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“This is how blacks are killed.”
These are just some of the last words of Dr. Susan Moore, MD, a GP in Carmel, Indiana, who was diagnosed with COVID-19 on November 29. But even her training as a doctor could not escape her from what she believed. She endured systemic racism while fighting for her life at Indiana University Health Hospital in Indianapolis.She died last Sunday
At the age of 52.
Moore, a Jamaican immigrant who came to the United States with her family in the early 70s, was a 3M industrial engineer for nearly a decade before enrolling in the University of Michigan School of Medicine. Her family says she was an honor student. A classmate in the medical school remembered her as “kind, hardworking, wonderful, and generous.”
Moore, a single mother, was the only support for her two parents, who suffered from dementia and lived with her 19-year-old son, Henry Muhammad, a freshman studying engineering at Indiana University. A friend like Kimberly Knox, who has known Moore since college, said she is a phenomenal doctor who loves medical practice and helping people. “She was a very hardworking and caring person,” Knox said. “She just lit up when she was talking about medicine, her son, her parents, and she always defended her patients and made sure they were receiving proper care.”
By early December, according to Moore, hospital treatment was terrible. video On Facebook, I asked a fellow doctor to save her. She sat on a hospital bed with a nasal cannula on her nose and recorded a long complaint about the poor care she received.And because she was a doctor I knew that Better.
She had to ask for remdesivir, an antiviral drug used to fight COVID-19. Because her doctor initially claimed that she wasn’t eligible for more than one dose of the drug. “She knows that two doses aren’t enough to treat,” said Linda Burke, MD, an obstetrician and gynecologist in Orlando, Florida, who belongs to a private Facebook group with some of Moore’s colleagues. “. “The fact that she had to discuss it is shameful.”
In the video, Moore said her doctor also refused to give her narcotic painkillers, despite her intolerable pain. “All I can do is cry,” she said. He finally forgave when a subsequent CT scan revealed fluid and new blood clots in her lungs and swollen lymph nodes in her neck, but another five hours before she was relieved. It took. “He made me feel like a drug addict and knew I was a doctor. To treat my pain, I have to prove why I have something wrong. Is she secretly asking in the video? “If I were white, I wouldn’t have had to experience it.”
Evidence suggests that Moore’s anger was justified. Studies involving one Researcher at the University of California, San Francisco In 2016, we consistently show that black patients are half as likely to be prescribed narcotic analgesics as white patients.
Moore was worried that the video post might backfire, but Knox said he was happy and surprised by the hospital’s reaction. Moore was able to defend himself from the hospital bed and went up the chain of command to complain to the Chief Medical Officer of the IU Health System. She addresses her concerns and is committed to diversity training and hospital managers working to apologize from doctors who believe her treatment is very inadequate. Guaranteed to.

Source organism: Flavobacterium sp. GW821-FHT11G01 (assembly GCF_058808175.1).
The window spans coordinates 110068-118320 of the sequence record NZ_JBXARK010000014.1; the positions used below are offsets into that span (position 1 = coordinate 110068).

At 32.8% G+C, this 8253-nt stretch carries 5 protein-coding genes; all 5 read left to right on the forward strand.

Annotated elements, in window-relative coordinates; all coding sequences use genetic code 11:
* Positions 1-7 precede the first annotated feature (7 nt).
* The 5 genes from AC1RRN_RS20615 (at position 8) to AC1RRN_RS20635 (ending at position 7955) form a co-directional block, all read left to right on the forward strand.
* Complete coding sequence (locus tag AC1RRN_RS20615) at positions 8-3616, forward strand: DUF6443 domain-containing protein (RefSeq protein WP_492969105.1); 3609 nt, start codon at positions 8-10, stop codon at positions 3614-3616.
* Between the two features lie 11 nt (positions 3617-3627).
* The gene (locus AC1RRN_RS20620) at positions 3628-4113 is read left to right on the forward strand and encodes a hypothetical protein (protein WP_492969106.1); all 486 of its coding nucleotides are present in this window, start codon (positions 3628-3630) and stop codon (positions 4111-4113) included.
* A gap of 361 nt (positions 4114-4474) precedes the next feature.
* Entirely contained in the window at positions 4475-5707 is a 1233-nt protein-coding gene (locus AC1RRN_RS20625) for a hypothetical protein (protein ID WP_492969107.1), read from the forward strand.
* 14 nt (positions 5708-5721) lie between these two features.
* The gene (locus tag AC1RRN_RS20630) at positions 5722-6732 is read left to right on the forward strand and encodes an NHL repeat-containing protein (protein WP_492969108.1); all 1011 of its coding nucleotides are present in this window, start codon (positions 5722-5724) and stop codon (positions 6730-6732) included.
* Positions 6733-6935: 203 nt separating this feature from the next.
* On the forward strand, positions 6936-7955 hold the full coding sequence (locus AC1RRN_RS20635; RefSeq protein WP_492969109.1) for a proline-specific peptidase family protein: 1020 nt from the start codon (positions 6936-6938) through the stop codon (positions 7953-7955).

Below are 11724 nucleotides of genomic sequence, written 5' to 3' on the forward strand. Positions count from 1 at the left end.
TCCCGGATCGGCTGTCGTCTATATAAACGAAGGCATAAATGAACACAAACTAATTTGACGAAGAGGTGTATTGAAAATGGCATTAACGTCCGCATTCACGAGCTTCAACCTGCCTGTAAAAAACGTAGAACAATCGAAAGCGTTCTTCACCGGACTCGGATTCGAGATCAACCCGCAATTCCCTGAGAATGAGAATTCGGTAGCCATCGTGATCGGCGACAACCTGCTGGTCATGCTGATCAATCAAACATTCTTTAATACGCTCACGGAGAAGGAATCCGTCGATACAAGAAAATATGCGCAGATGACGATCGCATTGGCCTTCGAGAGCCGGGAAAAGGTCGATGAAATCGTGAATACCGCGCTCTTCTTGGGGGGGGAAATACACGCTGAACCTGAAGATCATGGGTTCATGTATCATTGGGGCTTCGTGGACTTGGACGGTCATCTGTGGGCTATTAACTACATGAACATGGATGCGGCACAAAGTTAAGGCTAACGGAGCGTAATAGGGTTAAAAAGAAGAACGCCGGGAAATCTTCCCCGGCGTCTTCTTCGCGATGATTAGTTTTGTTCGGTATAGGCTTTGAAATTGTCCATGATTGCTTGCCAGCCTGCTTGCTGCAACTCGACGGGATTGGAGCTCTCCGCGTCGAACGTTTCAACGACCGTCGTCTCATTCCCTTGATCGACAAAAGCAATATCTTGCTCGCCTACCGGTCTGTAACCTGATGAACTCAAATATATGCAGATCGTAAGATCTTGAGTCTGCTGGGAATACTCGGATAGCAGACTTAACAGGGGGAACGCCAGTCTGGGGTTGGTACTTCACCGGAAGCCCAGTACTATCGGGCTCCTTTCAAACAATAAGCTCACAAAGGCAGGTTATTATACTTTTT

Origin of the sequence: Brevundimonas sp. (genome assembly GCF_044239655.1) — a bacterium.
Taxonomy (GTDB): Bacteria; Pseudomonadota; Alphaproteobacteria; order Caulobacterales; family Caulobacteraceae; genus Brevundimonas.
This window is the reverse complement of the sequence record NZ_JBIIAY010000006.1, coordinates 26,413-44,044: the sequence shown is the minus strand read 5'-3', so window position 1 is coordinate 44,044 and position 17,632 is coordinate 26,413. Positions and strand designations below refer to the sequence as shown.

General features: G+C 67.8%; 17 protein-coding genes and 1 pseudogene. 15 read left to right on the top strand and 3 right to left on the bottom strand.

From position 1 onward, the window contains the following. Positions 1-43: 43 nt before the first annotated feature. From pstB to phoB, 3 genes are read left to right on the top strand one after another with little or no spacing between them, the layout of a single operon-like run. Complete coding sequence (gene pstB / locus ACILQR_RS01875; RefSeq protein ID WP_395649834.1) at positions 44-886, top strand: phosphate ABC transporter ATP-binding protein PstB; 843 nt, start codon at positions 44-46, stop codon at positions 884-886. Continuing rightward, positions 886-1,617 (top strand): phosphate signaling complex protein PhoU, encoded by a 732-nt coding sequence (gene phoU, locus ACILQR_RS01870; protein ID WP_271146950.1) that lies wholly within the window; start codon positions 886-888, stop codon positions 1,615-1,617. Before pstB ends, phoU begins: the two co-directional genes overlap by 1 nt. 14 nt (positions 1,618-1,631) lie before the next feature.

Moore’s care improved and she was subsequently discharged. “She just didn’t want to be in the hospital,” Knox said. But in less than 12 hours, her condition deteriorated rapidly. Her temperature soared to 103 ° F (39.4 ° C), her blood pressure dropped to 80/60, and her heart was running at 132 beats per minute. “These people were trying to kill me,” Moore later said in a Facebook entry about IU Health staff. “Obviously, everyone agreed to fire me soon.”
She checked in to another nearby hospital, the St. Vincent Health Center ( Medscape Medical News Before report, Black pediatrician Chanice Wallace died of childbirth in October).Moore was developing Bacterial pneumonia, And COVID-19 pneumonia, and her last Facebook entry showed that she was moved to the ICU, where she was on ventilator for 10 days. She died early in the morning of December 20th. Her son, Henry, authorized by the ICU, was at her bedside.
A representative of IU Health said he was sad to hear Moore’s death, but could not comment on a particular patient. “As an organization working to reduce fairness and racial disparity in health care, we take allegations of discrimination very seriously and are investigating all allegations,” a hospital spokeswoman said in a statement. Still, “We support the commitment and expertise of caregivers and the quality of care provided to patients daily.”
If Susan Moore had taken another care, would it still be alive? It’s a difficult question to answer.However, African Americans are mostly infected with COVID-19 3 times According to the National Urban League’s August 2020 report, based on data from Johns Hopkins University, the proportion of white Americans is twice as likely to die from the virus.
“She was so frustrated that her delay in treatment and her improper discharge could have made a big difference in her results,” Burke said.